Could swollen eyes be the beginning of dry eyes?

Could swollen eyes be the beginning of dry eyes?

Many uncomfortable eye problems often go hand in hand. Swelling, itching and discharge due to allergies, infection, or from getting particles of dust inside the lid, are common examples. Sometimes one issue can lead to the development of other symptoms or conditions. Therefore, it is important to take note of and address any eye problems you may be experiencing before they give rise to further problems. One such case is swollen eyes and eyelids. Swollen eyes are often symptomatic of underlying conditions that can cause dry eye, and possibly lead to chronic dry eye down the road.

The delicate surface of your eyes is normally kept clean and hydrated by the continuous production of tears.

The delicate surface of your eyes is normally kept clean and hydrated by the continuous production of tears, which are secreted by the lacrimal gland behind each upper eyelid. These tears are wiped down over your eyes every time you blink and drain out from the bottom through the tear ducts, the small openings in the inner corners of your lower eyelids. Simultaneously, a layer of lipids that keeps tears from evaporating from the eyes is produced from your meibomian glands on the edges of your eyelids.  Normally, tear production increases when the eye is irritated. This is a natural response in order to remove the irritant. However, sometimes the processes become interrupted and dry eye occurs.  Although not usually very serious medically, dry eye can be uncomfortable and affect how you carry out daily activities as it can make your eyes sting or feel itchy, cause eye tiredness and blurred vision, and if allowed to become too severe can lead to eye damage.

Chronic dry eye can occur when the protective lipid layer is deficient and tears evaporate too quickly. This can be the result of a blockage of the meibomian glands, or a condition that interferes with normal eyelid and gland function. Swelling, therefore, is an important symptom to pay attention to, as regional or eyelid swelling, known as blepharitis, can be an indication that the meibomian glands are blocked or inflamed. Such inflammation can occur when any of the conditions listed above last for an extended length of time or are particularly severe. Other factors which may cause meibomian gland inflammation include infection with bacteria or other pathogens, certain medications and recovery from eye surgery.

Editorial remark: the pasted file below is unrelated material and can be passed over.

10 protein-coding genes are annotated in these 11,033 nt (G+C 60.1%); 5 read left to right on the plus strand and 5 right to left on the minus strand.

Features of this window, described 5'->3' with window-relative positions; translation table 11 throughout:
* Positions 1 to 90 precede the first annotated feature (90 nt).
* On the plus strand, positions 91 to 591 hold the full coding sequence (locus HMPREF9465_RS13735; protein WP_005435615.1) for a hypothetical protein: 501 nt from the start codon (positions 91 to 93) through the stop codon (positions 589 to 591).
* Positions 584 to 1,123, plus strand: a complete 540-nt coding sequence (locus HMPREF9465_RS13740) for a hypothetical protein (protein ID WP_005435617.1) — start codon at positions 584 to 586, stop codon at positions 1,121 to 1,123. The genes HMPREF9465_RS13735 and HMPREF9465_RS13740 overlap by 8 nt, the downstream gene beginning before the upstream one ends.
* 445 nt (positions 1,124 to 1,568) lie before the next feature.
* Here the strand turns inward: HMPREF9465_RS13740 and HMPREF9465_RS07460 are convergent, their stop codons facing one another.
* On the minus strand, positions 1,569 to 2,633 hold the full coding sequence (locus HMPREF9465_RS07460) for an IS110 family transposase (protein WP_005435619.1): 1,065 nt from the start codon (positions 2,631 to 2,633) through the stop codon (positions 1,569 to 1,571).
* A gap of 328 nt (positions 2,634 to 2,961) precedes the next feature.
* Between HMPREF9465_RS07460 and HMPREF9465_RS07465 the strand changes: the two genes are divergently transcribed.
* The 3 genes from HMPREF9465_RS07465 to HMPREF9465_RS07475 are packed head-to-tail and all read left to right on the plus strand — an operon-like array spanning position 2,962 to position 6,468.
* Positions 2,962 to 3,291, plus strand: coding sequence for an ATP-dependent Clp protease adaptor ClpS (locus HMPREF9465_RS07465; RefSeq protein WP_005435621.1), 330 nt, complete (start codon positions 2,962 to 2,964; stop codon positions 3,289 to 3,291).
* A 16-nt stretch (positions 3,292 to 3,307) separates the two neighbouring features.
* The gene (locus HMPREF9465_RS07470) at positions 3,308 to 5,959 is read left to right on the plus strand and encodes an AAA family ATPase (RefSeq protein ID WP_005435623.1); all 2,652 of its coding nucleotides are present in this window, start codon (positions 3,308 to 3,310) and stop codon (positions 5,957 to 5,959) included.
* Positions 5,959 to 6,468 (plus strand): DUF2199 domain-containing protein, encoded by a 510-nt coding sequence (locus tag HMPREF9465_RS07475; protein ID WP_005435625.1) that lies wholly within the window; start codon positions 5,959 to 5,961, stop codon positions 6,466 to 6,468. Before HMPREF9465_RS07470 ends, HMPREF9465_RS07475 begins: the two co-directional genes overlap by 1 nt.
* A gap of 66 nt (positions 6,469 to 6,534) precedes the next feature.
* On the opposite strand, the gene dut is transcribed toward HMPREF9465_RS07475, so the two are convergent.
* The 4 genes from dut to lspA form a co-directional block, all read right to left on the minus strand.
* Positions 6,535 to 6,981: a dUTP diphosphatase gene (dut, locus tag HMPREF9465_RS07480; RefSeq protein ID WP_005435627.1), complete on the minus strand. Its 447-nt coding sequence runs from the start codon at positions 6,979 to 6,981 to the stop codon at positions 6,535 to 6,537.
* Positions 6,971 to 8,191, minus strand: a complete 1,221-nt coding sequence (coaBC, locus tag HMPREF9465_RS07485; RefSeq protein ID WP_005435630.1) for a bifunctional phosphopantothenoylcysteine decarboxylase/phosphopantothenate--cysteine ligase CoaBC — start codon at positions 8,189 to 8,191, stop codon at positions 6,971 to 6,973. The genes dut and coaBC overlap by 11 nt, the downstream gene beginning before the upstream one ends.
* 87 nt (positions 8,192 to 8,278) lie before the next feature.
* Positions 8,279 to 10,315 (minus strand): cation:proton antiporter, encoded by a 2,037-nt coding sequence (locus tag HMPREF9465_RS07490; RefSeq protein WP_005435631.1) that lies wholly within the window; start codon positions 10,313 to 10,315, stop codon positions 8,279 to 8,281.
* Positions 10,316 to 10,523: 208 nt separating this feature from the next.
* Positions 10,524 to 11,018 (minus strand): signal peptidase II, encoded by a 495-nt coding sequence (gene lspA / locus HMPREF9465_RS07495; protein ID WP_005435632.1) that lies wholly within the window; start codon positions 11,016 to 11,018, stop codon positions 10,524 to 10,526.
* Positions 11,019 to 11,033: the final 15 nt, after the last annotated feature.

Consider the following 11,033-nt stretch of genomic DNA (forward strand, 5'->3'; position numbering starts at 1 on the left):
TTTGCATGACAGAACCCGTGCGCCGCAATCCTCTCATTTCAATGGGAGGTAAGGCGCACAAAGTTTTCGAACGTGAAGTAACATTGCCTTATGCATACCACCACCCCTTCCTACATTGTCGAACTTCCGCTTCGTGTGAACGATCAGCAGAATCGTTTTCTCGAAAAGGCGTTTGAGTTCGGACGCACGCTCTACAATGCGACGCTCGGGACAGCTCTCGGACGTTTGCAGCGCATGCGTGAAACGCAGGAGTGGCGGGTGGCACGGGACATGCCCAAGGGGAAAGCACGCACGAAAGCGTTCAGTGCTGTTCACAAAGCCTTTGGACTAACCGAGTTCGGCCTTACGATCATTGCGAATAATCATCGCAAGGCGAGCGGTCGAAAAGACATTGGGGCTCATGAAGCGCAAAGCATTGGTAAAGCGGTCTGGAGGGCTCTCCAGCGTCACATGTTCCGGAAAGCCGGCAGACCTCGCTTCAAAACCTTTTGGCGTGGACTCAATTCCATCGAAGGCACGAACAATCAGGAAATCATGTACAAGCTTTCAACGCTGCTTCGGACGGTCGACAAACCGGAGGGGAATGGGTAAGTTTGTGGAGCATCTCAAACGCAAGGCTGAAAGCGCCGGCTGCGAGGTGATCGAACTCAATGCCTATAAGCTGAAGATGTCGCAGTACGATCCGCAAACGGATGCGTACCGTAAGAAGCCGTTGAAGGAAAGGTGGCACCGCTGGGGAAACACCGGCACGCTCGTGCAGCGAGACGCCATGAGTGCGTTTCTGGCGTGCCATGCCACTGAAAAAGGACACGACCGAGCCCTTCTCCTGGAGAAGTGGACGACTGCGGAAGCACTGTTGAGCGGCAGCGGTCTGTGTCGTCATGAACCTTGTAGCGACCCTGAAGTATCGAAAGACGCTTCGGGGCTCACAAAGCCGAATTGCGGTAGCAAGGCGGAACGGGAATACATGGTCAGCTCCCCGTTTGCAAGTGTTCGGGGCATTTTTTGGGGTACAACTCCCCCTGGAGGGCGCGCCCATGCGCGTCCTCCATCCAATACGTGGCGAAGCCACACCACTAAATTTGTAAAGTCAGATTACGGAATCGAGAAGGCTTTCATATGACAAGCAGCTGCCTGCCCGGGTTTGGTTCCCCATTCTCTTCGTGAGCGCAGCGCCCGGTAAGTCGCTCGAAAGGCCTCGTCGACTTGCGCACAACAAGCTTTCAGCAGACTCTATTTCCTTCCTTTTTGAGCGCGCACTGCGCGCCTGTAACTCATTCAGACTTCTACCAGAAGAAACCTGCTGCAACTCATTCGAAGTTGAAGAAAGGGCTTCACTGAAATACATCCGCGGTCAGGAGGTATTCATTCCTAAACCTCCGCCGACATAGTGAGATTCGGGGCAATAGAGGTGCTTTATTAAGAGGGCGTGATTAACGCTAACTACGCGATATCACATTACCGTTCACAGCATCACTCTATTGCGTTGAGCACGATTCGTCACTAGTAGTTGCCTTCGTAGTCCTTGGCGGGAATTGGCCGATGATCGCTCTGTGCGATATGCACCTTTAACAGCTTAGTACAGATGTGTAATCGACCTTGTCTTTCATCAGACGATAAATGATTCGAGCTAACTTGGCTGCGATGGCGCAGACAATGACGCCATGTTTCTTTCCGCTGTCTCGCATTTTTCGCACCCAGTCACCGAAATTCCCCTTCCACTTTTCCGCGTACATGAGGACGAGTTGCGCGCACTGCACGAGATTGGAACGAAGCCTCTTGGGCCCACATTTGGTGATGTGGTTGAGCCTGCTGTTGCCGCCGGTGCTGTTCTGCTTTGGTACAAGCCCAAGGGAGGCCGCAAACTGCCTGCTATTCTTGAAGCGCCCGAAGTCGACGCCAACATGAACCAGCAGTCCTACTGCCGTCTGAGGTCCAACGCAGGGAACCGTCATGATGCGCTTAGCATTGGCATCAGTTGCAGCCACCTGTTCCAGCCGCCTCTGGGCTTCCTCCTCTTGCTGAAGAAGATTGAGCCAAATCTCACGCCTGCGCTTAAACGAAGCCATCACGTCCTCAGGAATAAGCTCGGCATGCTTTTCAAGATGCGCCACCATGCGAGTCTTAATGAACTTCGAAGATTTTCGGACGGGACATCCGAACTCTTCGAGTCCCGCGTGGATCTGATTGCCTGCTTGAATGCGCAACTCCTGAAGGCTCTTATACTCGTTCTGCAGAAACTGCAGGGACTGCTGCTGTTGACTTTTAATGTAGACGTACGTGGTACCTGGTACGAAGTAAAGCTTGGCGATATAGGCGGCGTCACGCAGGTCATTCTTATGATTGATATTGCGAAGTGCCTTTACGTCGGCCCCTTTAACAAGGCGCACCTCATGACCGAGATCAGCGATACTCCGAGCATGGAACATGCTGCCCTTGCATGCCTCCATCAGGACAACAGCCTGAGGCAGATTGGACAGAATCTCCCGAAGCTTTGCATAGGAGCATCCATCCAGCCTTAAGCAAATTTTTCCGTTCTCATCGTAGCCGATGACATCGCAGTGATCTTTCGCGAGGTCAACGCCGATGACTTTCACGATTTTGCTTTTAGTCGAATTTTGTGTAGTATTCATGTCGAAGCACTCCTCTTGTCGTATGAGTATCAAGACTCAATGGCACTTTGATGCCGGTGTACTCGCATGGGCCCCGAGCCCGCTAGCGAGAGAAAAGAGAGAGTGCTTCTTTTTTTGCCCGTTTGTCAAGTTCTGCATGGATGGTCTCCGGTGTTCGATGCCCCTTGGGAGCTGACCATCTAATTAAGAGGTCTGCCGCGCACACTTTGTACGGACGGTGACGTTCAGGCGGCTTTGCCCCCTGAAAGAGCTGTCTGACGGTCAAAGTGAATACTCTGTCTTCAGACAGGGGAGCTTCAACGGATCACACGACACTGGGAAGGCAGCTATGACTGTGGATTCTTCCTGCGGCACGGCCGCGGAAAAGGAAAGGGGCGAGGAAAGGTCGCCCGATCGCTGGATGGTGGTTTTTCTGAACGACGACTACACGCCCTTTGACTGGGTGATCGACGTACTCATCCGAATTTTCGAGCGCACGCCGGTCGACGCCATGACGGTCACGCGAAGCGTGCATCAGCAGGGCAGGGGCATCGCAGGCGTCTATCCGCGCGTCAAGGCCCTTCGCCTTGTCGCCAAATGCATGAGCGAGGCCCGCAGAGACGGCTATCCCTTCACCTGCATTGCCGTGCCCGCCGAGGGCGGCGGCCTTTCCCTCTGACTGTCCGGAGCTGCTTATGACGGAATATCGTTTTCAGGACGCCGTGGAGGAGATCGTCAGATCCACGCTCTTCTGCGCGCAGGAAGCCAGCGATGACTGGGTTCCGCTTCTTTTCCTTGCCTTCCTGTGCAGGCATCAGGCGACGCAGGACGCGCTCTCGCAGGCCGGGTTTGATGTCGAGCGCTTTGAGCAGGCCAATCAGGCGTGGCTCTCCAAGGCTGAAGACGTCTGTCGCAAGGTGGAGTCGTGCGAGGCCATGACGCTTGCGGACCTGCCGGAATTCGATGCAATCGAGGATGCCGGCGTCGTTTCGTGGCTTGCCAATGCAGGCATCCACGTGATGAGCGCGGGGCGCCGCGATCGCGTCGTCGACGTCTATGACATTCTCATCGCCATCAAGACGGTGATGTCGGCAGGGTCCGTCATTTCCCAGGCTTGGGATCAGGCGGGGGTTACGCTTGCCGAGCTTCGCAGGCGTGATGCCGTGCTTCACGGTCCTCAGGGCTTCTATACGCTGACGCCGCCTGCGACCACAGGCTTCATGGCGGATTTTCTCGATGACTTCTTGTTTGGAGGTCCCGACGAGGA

A good way to reduce swollen eyelids (blepharitis) and to keep dry eyes in check is to try to clear any clogs and to keep the eyes clean.

A good way to reduce swollen eyelids (blepharitis) and to keep dry eyes in check is to try to clear any clogs and to keep the eyes clean. Proper eye hygiene and mild lubrication can go a long way in removing irritants such as dust, allergens or viral particles, thus helping to keep the lacrimal gland clear and functioning well. Gentle wipes or facial cleansers, especially ones like Cliradex, which is made with natural plant-based products and does not contain harmful chemicals, can be very useful in this regard.  They can also help remove buildup of lipids clogging your glands to restore normal tear and oil secretion. If you notice any swelling in your eyes or eyelids, a daily cleansing can help reduce irritation and support the prevention of compounding problems like dry eyes.

 

 

Resources:

  1. Tseng SC. A practical treatment algorithm for managing ocular surface and tear disorders. Cornea. 2011;30 Suppl 1:S8-s14.
  2. Di Pascuale MA, Espana EM, Kawakita T, Tseng SC. Clinical characteristics of conjunctivochalasis with or without aqueous tear deficiency. The British journal of ophthalmology. 2004;88(3):388-92.
  3. Goto E, Tseng SC. Kinetic analysis of tear interference images in aqueous tear deficiency dry eye before and after punctal occlusion. Investigative ophthalmology & visual science. 2003;44(5):1897-905.